Harold Thomas Martin III, 52, faces 20 counts of willful retention of national defense information.
The indictment alleges Martin removed classified documents from 1996 to 2016. He is accused of keeping documents in his home or car.
The documents include highly classified materials from the National Security Agency, the US Cyber Command, the CIA and the National Reconnaissance Office. Among the documents are ones that reveal US military gaps, capabilities and operations, as well as ones that contained foreign intelligence collection methods, targeting information and technical user materials.
Martin's attorney had no comment when contacted by CNN.
FBI investigators haven't concluded what Martin's motivation was for stealing the documents. At a hearing in late October a public defender representing Martin said his client was a hoarder who was "completely out of control."
Information found in his car
Before his arrest in August, Martin worked as a contractor to the National Security Agency through consulting firm Booz Allen Hamilton, which fired him after he was charged. He has a long history working with sensitive government intelligence, and served in the US Navy and Naval Reserves for more than 10 years, reaching the rank of lieutenant.
The information he had digitally in his car, the feds said, was equivalent to approximately 50,000 gigabytes, enough to store 500 million documents containing images and text.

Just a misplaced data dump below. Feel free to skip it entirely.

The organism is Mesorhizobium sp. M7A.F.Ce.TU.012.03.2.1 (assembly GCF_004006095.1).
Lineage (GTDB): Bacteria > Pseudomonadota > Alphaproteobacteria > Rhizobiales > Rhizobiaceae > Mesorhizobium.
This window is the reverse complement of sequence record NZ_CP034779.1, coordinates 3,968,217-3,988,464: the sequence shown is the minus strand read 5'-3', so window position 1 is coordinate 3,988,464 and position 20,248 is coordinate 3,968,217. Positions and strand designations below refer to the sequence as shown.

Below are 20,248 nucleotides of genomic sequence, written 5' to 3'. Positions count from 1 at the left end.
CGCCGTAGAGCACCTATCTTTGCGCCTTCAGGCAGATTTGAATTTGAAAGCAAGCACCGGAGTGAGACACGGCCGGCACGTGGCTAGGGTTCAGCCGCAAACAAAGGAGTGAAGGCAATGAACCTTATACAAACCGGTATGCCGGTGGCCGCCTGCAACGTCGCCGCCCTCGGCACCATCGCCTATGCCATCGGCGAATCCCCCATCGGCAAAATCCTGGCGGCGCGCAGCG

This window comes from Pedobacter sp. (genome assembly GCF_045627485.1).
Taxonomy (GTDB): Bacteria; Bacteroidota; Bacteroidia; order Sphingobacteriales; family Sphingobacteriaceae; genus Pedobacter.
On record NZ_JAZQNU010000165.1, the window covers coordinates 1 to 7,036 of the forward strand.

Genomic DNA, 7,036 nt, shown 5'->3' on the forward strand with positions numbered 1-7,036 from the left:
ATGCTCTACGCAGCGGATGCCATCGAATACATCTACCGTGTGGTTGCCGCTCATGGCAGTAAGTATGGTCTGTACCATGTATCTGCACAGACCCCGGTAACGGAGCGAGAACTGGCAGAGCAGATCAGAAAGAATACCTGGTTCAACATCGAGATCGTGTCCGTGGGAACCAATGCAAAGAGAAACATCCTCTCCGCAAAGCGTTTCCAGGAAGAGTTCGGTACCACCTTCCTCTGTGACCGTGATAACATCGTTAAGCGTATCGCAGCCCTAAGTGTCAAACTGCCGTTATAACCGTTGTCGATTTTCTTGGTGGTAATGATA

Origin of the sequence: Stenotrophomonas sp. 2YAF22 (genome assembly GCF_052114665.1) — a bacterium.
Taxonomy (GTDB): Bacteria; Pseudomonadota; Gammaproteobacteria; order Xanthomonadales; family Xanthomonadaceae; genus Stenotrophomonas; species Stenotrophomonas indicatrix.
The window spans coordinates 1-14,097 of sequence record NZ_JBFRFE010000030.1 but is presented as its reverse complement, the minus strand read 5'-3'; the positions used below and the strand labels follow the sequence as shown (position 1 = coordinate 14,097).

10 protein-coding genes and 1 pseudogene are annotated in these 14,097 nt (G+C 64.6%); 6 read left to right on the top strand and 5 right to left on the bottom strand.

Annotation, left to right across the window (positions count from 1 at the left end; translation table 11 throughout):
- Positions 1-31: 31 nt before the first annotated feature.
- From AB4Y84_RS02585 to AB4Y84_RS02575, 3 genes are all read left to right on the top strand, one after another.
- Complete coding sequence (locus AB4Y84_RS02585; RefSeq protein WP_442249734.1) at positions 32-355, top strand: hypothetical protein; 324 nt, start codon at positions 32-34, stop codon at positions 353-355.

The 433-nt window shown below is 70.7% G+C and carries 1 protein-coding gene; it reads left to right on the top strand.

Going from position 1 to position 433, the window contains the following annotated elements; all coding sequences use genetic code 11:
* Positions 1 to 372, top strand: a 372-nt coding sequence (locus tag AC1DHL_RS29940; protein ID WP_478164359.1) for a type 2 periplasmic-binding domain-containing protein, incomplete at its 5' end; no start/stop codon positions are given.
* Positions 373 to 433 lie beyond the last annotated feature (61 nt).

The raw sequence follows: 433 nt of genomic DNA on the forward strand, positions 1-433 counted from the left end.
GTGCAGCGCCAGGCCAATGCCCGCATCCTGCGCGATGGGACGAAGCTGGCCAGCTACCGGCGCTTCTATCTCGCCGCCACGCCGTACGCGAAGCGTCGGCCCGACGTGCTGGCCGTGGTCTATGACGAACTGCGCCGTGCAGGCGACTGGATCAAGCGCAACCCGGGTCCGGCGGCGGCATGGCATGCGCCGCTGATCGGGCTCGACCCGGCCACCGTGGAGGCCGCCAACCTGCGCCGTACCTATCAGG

The government said Martin had a document "regarding specific operational plans against a known enemy of the United States and its allies." That document was not only classified but marked need-to-know only, and Martin should not have been privy to that information, prosecutors said in court filings.
Also found were files containing personal information of government employees, and an email chain with "highly sensitive information" on the back of which were handwritten notes "describing the NSA's classified computer infrastructure and detailed descriptions of classified technical operations."
Among the documents the FBI believes Martin stole were some detailing a hacking tool that the NSA developed to break into computer systems in other countries, law enforcement sources said when he was arrested. Documents detailing the tools were posted on the Internet in recent months, though no connection to Martin has been offered.
Martin's attorneys have argued previously in court that he is not a flight risk because he does not have his passport and has a wife and home in Maryland. They noted his military service.
Martin will make his next appearance in court on February 14.